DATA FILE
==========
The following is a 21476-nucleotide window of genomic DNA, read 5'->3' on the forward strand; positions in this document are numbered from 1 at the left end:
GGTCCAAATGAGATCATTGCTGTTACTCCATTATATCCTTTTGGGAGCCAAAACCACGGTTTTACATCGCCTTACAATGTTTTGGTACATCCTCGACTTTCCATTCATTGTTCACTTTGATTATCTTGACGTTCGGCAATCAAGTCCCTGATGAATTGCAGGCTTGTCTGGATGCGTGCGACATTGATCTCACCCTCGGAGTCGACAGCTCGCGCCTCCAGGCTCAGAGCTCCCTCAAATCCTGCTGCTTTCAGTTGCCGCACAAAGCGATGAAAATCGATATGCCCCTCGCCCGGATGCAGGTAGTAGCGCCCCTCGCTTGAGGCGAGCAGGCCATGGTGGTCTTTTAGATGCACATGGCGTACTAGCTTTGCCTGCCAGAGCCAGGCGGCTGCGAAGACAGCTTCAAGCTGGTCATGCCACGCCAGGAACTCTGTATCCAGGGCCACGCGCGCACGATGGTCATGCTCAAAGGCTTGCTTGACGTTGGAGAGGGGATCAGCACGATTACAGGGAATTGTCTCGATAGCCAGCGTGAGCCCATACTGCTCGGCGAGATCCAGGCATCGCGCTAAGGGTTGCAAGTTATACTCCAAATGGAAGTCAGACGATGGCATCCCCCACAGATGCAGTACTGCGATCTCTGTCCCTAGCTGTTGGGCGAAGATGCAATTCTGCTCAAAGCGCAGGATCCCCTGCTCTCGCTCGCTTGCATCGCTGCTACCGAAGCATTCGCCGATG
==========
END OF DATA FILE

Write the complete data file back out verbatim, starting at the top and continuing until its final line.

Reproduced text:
The following is a 21476-nucleotide window of genomic DNA, read 5'->3' on the forward strand; positions in this document are numbered from 1 at the left end:
GGTCCAAATGAGATCATTGCTGTTACTCCATTATATCCTTTTGGGAGCCAAAACCACGGTTTTACATCGCCTTACAATGTTTTGGTACATCCTCGACTTTCCATTCATTGTTCACTTTGATTATCTTGACGTTCGGCAATCAAGTCCCTGATGAATTGCAGGCTTGTCTGGATGCGTGCGACATTGATCTCACCCTCGGAGTCGACAGCTCGCGCCTCCAGGCTCAGAGCTCCCTCAAATCCTGCTGCTTTCAGTTGCCGCACAAAGCGATGAAAATCGATATGCCCCTCGCCCGGATGCAGGTAGTAGCGCCCCTCGCTTGAGGCGAGCAGGCCATGGTGGTCTTTTAGATGCACATGGCGTACTAGCTTTGCCTGCCAGAGCCAGGCGGCTGCGAAGACAGCTTCAAGCTGGTCATGCCACGCCAGGAACTCTGTATCCAGGGCCACGCGCGCACGATGGTCATGCTCAAAGGCTTGCTTGACGTTGGAGAGGGGATCAGCACGATTACAGGGAATTGTCTCGATAGCCAGCGTGAGCCCATACTGCTCGGCGAGATCCAGGCATCGCGCTAAGGGTTGCAAGTTATACTCCAAATGGAAGTCAGACGATGGCATCCCCCACAGATGCAGTACTGCGATCTCTGTCCCTAGCTGTTGGGCGAAGATGCAATTCTGCTCAAAGCGCAGGATCCCCTGCTCTCGCTCGCTTGCATCGCTGCTACCGAAGCATTCGCCGATG